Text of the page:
“Then my mom said, ‘Why not learn to make bread?’” Hau says. He could have apprenticed at a French or Vietnamese bakery in America. Instead he journeyed to Vietnam for what turned out to be lessons not only about making traditional Vietnamese bread, but also about life. And he developed a passion for baking bread. Part of Hau’s Vietnamese bread-baking journey was spent in a (relatively) large commercial bakery. But he found his mentor – and that passion – in the small farming village where his grandparents live, an hour north of Ho Chi Minh City (aka Saigon). The one-man bakery had an earth oven fueled with cashew shells. “Just me getting to that tiny bakery – I’d call it a miracle,” he says.
At first glance, his mentor didn’t think much of him, Hau says. “But I told him I’m not doing this for the money. I’m doing it so that people will remember me and my bread. I want my standard to be as high as possible. I showed up everyday and asked questions. So I impressed him, and he taught me everything he knew.”
But while Hau’s mentor taught him all the steps of baguette-making, he was never allowed to make bread from start to finish. Back in America, he had to put all those steps together, and do so with different flours, a different oven, and in very short order. Hau returned to Springfield three months before the café opened. But Jujobee’s kitchen and oven became operational only three days before its planned opening. For those three days, Tuyen, Hau, their younger sister, Binh, and mother, Than, got no sleep as the women painted and decorated, and Hau experimented with the convection oven. “I threw away a lot of bread at first,” he says. “I basically created my own technique and recipe.” It took two weeks before Hau was satisfied with his baguettes. Even so, his recipe varies slightly with weather conditions, especially humidity, and contains a mix of what Hau calls “good and bad” flours, aka high and low gluten flours. These days, many Vietnamese bakers add a bit of rice flour to the dough to lighten it. But in the past, wheat flour alone was used; only the most traditional bakers still use only wheat flour. Hau follows that tradition.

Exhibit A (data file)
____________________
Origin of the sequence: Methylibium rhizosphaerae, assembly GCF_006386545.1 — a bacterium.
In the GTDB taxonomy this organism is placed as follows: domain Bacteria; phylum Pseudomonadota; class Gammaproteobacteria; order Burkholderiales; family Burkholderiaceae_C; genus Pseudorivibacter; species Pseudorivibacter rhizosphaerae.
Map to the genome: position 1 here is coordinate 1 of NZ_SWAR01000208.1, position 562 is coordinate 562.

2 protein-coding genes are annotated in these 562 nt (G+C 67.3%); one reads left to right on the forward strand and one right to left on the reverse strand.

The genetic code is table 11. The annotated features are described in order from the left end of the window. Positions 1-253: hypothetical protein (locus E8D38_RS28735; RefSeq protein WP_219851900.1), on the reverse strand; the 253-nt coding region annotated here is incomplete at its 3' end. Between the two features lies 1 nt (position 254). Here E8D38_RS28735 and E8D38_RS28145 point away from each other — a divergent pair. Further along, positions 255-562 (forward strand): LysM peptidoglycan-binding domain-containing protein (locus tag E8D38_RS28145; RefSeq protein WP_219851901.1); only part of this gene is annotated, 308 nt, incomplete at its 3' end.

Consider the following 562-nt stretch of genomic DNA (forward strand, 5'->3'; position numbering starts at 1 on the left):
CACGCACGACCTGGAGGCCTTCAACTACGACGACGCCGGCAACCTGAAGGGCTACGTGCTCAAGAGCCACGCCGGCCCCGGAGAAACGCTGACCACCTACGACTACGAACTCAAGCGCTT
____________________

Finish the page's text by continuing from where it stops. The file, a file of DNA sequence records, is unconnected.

That distinctively crunchy crust first told me Jujobee’s banh mi would be exceptional, even before my teeth hit the fillings. But the fillings are spot on, too. Tuyen and Hau even make their own mayonnaise. Banh mi meats vary by region and individual makers; Jacqueline Pham’s Banh Mi cookbook has 75 different filling recipes. Jujobee’s fillings are Saigon traditions: a smear of spreadable paté, thin slices of pork “meatloaf” and headcheese (it’s listed as “pork skin,” but don’t let that put you off; it’s just a type of lunch meat.) Other options included barbecue chicken or pork and grilled pork pattie. While those are accurate descriptions, it should be noted that they’re not grilled or barbecued American-style. There’s also a vegan version that has just 260 calories. None are spicy-hot, unless sliced jalapenos are added.
Fresh ingredients are integral to Vietnamese cuisine, and banh mi are no exception. Crunchy “condiments” such as pickled carrot and daikon, cucumber and fresh herbs are actually equal partners rather than mere enhancements of the meats.
Jujobee also offers several versions of Vietnam’s classic soup, pho (pronounced “fuh”), and a pork broth-based soup containing fat, unctuous tapioca noodles. The clear, delicate broths are made in-house, simmering for at least eight hours. There are also salads, made with a deliciously light, almost fat-free dressing of fresh pineapple, apples, celery, carrots, ginger, lime juice and the barest touch of housemade mayonnaise. They also make the best Vietnamese coffee I’ve ever had. The expensive brand they use is unavailable in America; family members back home send it to them.
Jujobee Café is located in a strip mall just west of Iles and Koke Mill, next to Le Peep Restaurant. Give it a try; I guarantee you won’t be disappointed. But be forewarned: Jujobee’s banh mi are addictive!
Contact Julianne Glatz at firstname.lastname@example.org.